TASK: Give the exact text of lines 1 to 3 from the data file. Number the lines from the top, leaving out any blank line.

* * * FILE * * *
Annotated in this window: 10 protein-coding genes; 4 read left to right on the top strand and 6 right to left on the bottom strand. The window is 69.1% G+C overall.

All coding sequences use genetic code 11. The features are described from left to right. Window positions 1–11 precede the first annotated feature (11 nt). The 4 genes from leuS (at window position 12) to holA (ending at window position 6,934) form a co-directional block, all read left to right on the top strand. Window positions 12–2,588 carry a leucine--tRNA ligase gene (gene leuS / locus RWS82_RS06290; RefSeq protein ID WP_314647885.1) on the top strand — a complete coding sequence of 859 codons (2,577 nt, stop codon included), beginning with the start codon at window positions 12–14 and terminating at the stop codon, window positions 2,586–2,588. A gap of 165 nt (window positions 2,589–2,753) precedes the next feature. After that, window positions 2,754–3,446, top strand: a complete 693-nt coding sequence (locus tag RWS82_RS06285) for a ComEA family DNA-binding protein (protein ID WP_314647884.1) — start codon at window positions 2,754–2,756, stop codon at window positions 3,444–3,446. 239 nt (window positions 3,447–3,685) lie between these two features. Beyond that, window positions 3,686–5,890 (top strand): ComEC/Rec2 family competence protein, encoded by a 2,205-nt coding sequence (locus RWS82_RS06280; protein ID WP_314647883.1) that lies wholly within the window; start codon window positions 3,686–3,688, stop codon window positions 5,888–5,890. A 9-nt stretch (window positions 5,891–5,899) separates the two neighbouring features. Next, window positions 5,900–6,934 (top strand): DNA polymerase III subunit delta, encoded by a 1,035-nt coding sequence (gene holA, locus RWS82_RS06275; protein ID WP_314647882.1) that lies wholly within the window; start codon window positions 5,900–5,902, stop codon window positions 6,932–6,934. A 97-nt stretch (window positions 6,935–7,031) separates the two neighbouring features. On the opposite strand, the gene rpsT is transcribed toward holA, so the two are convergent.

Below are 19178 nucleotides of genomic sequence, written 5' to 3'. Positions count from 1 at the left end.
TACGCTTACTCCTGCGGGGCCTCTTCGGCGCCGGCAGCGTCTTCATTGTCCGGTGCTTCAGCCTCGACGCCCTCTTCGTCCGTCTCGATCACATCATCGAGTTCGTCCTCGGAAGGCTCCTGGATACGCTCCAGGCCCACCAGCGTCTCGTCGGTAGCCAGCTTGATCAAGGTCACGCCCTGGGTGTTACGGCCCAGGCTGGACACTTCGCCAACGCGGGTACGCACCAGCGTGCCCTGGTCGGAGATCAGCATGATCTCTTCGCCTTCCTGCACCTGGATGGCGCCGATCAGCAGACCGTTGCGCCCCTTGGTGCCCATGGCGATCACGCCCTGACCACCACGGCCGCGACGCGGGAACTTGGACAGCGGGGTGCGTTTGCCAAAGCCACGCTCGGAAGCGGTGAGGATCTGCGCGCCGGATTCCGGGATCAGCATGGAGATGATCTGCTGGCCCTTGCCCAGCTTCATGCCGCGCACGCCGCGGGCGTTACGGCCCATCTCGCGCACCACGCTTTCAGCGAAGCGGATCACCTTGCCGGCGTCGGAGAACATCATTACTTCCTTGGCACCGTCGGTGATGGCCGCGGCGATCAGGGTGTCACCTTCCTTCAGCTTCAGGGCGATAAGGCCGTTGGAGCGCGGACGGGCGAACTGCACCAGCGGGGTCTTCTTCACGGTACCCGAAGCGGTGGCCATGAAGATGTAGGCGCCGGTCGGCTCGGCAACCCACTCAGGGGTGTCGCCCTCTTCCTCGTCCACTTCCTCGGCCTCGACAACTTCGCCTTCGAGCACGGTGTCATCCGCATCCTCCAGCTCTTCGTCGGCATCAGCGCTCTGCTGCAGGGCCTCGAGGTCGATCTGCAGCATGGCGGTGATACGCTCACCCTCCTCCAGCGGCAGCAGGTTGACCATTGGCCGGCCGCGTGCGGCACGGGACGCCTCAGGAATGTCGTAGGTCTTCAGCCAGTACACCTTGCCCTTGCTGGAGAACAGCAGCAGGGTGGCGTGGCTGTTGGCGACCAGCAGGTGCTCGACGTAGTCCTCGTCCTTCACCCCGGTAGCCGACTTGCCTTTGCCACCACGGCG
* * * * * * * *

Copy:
Annotated in this window: 10 protein-coding genes; 4 read left to right on the top strand and 6 right to left on the bottom strand. The window is 69.1% G+C overall.

All coding sequences use genetic code 11. The features are described from left to right. Window positions 1–11 precede the first annotated feature (11 nt). The 4 genes from leuS (at window position 12) to holA (ending at window position 6,934) form a co-directional block, all read left to right on the top strand. Window positions 12–2,588 carry a leucine--tRNA ligase gene (gene leuS / locus RWS82_RS06290; RefSeq protein ID WP_314647885.1) on the top strand — a complete coding sequence of 859 codons (2,577 nt, stop codon included), beginning with the start codon at window positions 12–14 and terminating at the stop codon, window positions 2,586–2,588. A gap of 165 nt (window positions 2,589–2,753) precedes the next feature. After that, window positions 2,754–3,446, top strand: a complete 693-nt coding sequence (locus tag RWS82_RS06285) for a ComEA family DNA-binding protein (protein ID WP_314647884.1) — start codon at window positions 2,754–2,756, stop codon at window positions 3,444–3,446. 239 nt (window positions 3,447–3,685) lie between these two features. Beyond that, window positions 3,686–5,890 (top strand): ComEC/Rec2 family competence protein, encoded by a 2,205-nt coding sequence (locus RWS82_RS06280; protein ID WP_314647883.1) that lies wholly within the window; start codon window positions 3,686–3,688, stop codon window positions 5,888–5,890. A 9-nt stretch (window positions 5,891–5,899) separates the two neighbouring features. Next, window positions 5,900–6,934 (top strand): DNA polymerase III subunit delta, encoded by a 1,035-nt coding sequence (gene holA, locus RWS82_RS06275; protein ID WP_314647882.1) that lies wholly within the window; start codon window positions 5,900–5,902, stop codon window positions 6,932–6,934. A 97-nt stretch (window positions 6,935–7,031) separates the two neighbouring features. On the opposite strand, the gene rpsT is transcribed toward holA, so the two are convergent.

Below are 19178 nucleotides of genomic sequence, written 5' to 3'. Positions count from 1 at the left end.